Earlier this week the Bipartisan Policy Center (BPC) released its Housing Commission Report: Housing America’s Future: New Directions for National Policy. As an advisor to Janet Murgía, NCLR President and CEO, who served as a commissioner, I had a unique opportunity to see this report come together. Each of the co-chairs commented at the outset that the final report is not what any single commissioner would have written on his or her own. In fact, it was a true bipartisan effort where everyone compromised a bit for the benefit of a productive outcome. These days Washington could sure use a few more such efforts.
The report lays out a compelling picture of our nation’s rapidly changing demographics and the implications for our housing stock and housing policy. The Pew Research Center estimates that 10,000 Baby Boomers will turn 65 every day for the next 19 years. For this cohort, age and retirement will bring a different set of housing needs. Borrowers of color will drive much of the household formation during those years, and will be the likely consumers of those Baby Boomer homes when they choose to downsize. In fact, by 2020 half of all first-time homebuyers will be Hispanic. Yet our community has been hard hit by the recession and the lingering effects of predatory lending and foreclosures. We’ve never had large sums of inherited wealth to draw from for downpayments, but since foreclosures wiped out 66 percent of our wealth, homeownership is feeling even further out of reach for some. The next iteration of our housing finance system must reflect these realities and meet the needs of renters and aspiring homebuyers. The report acknowledges this by stressing the importance of maintaining access to affordable credit for all qualified borrowers via a system free from discrimination.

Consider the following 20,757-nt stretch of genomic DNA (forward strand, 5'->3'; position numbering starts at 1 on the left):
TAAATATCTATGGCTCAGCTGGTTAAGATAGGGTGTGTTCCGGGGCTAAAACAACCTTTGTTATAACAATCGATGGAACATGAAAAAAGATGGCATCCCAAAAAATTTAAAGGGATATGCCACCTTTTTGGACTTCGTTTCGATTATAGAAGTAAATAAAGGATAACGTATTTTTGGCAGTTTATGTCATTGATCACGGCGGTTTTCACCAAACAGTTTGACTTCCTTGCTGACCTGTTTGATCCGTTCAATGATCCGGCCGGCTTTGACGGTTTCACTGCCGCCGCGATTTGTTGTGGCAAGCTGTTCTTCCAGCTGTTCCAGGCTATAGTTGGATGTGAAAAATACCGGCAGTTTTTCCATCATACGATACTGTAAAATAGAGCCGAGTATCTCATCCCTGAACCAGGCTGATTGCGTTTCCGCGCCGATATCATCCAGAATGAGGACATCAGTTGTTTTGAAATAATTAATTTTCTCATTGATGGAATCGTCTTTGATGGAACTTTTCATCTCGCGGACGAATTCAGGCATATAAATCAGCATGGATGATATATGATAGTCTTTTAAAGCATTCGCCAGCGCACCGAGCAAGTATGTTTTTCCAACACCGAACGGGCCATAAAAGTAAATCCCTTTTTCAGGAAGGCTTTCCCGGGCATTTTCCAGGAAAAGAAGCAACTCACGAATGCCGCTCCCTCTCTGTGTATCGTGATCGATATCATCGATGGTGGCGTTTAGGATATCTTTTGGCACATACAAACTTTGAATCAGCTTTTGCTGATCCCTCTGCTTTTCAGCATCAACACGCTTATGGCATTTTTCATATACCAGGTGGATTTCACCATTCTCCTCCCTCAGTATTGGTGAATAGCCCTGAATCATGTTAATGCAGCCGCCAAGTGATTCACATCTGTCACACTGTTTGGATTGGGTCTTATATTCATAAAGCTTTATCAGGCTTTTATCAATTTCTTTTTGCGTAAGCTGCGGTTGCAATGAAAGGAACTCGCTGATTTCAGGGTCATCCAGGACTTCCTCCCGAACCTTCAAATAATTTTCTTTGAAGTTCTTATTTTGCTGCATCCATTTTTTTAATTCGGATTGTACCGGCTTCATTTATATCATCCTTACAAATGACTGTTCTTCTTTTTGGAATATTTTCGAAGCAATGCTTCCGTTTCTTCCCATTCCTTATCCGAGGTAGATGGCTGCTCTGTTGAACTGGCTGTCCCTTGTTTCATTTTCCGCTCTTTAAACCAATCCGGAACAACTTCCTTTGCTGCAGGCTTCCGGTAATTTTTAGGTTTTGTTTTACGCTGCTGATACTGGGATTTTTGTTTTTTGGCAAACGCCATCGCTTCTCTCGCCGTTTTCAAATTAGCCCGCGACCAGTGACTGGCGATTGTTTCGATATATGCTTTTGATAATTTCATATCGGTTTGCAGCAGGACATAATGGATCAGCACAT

While the community has been hit hard, we are not giving up on our neighborhoods or our communities’ aspirations for homeownership.
We know how to make this dream possible for a broad base of would-be homeowners. When families get housing counseling, good underwriting, and a 30-year fixed rate mortgage they are very successful—even with low-incomes or low-downpayments. This is why it is so exciting to see a bipartisan group rally around housing counseling. The NCLR Homeownership Network counsels more than 65,000 families a year and has helped thousands secure their first home. This report includes a recommendation to make objective advice broadly available to homeowners before the sign their loan documents.
Elected officials and the administration must get serious about addressing our housing challenges. Housing has traditionally led the way to economic recovery. Despite recent gains, the housing market has so far lagged behind growth in the broader economy, translating into billions of dollars in lost economic output and millions of missing jobs. Moreover, our challenges do not stop at homeownership. A majority of the most vulnerable among us spend more than half their income on housing. Federal housing assistance is only meeting a fraction of the need. The report recommends restructuring federal assistance to focus on worst-case needs. This is a bold and courageous recommendation that deserves notice.
Six years into the housing crisis, the federal government is backing 9 out of 10 mortgages, too many creditworthy households are unable to obtain home financing, and the number of low-income renters experiencing “severe” housing cost burdens is at an all-time high. This situation is not sustainable, nor desirable. It is time to come together on a twenty-first century vision for housing policy that better serves our families, neighborhoods, and economy for generations to come.
[Ed note: for another take on one of the commission’s recommendations see Dean Baker’s post from earlier this week.]